At the same time, Solomon says that we need to keep our mouths shut. Why? Because we tend to approach God and tell Him what we want—what our plan is for our lives. But that’s not necessarily what God wants for our lives. If we are too busy telling God what we want Him to do, we are not focused on listening to Him tell us what we were made to do, what is our purpose—the plan for our life.
Today consider how you enter the house of God. Consider how you read and study your Bible. Do you have your ears open? Do you have your mouth shut? Are you listening for what God has to say or are you using your mouth to interject with your instructions?
“As you enter the house of God, keep your ears open and your mouth shut. It is evil to make mindless offerings to God.” – Ecclesiastes 5:1 [NLT]
Have you ever given an excuse that you were waiting for the right moment to do something? Solomon wrote that “farmers who wait for perfect weather never plant.” And because “they watch every cloud, they never harvest.” If you do not get started with something, how will you ever get to the finish line?
When it comes to what God is calling you to do, if He says it is time to get started, we cannot sit and wait for the “perfect weather.” We all are weak and are only able to accomplish what we were created to do through God’s strength. Yes we must wait for God, but when He’s telling us to move forward, it is time. We should not be sitting around waiting for something else to happen for us to move. We shouldn’t say we are not ready because God says we are ready—through Christ we are ready.
Today do not sit around watching every cloud. There is work to be done. We need to plant so we can later harvest. If we wait around for the perfect time, we will find that there is no perfect time than the time God has chosen. He has a beautiful plan—trust it!
“Farmers who wait for perfect weather never plant. If they watch every cloud, they never harvest.” – Ecclesiastes 11:4 [NLT]
I just finished working on this new project, Settling Down With God: A Study of 1 Kings. Funny enough, when God gave me the title, I initially thought that He wanted me to write about coping with AdHd in a biblical manner, because AdHd is something that both my daughter and I have learned to deal with over the years. Nonetheless, I waited for His direction and later learned that I was way off course.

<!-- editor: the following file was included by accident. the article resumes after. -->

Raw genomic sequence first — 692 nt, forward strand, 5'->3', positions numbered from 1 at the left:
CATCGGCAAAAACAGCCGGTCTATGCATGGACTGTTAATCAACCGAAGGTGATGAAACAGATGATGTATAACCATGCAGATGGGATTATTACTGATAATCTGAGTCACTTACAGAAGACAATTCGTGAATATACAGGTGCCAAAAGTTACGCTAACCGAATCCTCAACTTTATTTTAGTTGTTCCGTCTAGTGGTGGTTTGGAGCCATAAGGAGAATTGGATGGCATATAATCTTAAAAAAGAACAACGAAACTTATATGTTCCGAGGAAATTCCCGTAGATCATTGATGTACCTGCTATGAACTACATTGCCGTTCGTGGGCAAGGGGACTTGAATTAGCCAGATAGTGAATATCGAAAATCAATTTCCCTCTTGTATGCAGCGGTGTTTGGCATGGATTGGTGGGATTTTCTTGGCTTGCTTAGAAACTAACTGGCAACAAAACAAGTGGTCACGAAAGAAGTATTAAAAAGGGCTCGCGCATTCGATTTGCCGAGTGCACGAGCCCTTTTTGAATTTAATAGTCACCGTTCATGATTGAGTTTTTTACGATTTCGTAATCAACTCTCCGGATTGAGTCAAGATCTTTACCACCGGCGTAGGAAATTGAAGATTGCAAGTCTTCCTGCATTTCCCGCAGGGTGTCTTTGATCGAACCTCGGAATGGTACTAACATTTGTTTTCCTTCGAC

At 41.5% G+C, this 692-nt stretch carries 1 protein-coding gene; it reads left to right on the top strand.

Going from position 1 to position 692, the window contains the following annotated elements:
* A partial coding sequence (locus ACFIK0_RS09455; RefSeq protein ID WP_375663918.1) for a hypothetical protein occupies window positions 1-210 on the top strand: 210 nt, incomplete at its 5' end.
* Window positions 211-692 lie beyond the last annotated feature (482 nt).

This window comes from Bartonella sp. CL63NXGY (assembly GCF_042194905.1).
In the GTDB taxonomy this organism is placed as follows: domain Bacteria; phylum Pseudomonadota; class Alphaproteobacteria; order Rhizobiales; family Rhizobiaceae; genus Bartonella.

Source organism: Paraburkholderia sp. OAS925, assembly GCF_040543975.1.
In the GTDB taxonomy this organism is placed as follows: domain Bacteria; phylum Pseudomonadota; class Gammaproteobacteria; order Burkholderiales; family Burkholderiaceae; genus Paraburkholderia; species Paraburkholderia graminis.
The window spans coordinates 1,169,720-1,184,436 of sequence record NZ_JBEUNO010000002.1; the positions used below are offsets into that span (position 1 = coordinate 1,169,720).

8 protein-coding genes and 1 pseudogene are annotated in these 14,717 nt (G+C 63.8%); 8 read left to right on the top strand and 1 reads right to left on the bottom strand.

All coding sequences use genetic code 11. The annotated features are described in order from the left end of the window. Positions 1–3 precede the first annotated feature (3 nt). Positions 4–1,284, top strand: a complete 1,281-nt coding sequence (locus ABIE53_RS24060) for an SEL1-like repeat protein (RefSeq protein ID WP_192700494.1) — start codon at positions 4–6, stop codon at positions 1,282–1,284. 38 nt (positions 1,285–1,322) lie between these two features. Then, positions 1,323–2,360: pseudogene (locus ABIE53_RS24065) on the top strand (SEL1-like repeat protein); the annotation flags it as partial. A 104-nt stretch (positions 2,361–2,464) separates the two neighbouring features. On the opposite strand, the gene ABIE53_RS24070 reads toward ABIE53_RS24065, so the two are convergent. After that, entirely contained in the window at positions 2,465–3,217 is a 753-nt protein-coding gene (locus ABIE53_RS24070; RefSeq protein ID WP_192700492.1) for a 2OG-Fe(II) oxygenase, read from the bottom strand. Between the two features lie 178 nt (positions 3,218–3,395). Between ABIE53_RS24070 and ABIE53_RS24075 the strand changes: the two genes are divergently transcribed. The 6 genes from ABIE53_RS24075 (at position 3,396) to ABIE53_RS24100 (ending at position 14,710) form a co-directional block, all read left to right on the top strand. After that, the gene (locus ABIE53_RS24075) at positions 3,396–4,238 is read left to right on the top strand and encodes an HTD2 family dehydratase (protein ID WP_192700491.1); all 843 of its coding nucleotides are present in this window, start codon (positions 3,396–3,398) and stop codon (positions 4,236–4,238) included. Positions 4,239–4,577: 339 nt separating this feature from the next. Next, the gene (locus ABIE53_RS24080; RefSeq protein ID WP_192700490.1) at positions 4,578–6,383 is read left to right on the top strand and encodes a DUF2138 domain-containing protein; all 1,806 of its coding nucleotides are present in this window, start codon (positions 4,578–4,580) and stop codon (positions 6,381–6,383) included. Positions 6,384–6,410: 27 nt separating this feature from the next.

I was very excited to dig deeper into 1 Kings for this project, as it is always a book I enjoy reading. There is so much there; I am always amazed.
For my first three books, and my 4th book (the Daily Good complimentary 14-day Devotional), I actually used my own personal photography. Each of the photos on all four of those books were taken in Australia. I wanted to do things differently this time around. My daughter is quite the artist and I asked if she could design the book cover. She merely was told that it was a Bible study book on 1 Kings.
As my daughter completed the book cover, I was working on the text. When we both were finished, my daughter sat by my side and helped to edit the cover till it was as she thought best for her vision. She told me that the puzzle pieces were used on the cover because it represents how each one of us is a special piece, we each are different, but we belong to one body. Then she said at the same time, our lives are made up of different pieces. I was so impressed by what she has already learned so far, to see her vision brought to life, and to work with her on this project.
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“In the fifth year of King Rehoboam, Shishak king of Egypt attacked Jerusalem. He carried off the treasures of the temple of the LORD and the treasures of the royal palace. He took everything, including all the gold shields Solomon had made. So King Rehoboam made bronze shields to replace them and assigned these to the commanders of the guard on duty at the entrance to the royal palace.” – 1 Kings 14:25-27 [NIV]
We read that “Judah did evil in the eyes of the LORD” (v. 21). Then the passage mentions high places, sacred stones, Asherah poles, and even male shrine prostitutes. The people were engaged in horrible, sinful acts. The people were committing idolatry. Then the judgment for their actions followed. The king of Egypt attacked and the treasures were taken. The gold shields that Solomon had made were carried away, and Solomon’s son has them replaced with bronze shields.
When we look at this replacement of the shields, it reminds me of something that a criminal does, replacing something real with something fake to pretend that the fake item is the real thing. At the end of the day, the deception is deception and can never be truth. Even if the shields were replaced, it was easy to see that they were not the original gold shields. Solomon made those gold shields when he was doing what was right in the eyes of the LORD. The shields were just one of many things that pointed to the splendor of Israel when following the Lord.
Today let this be a reminder of what truth is and what is not considered the truth. Let us remember that we have the option of having a true, real relationship with God. We can attempt to fake it by having a Bible on our bookshelf or attending church on Sunday, but there is no replacement for the real thing.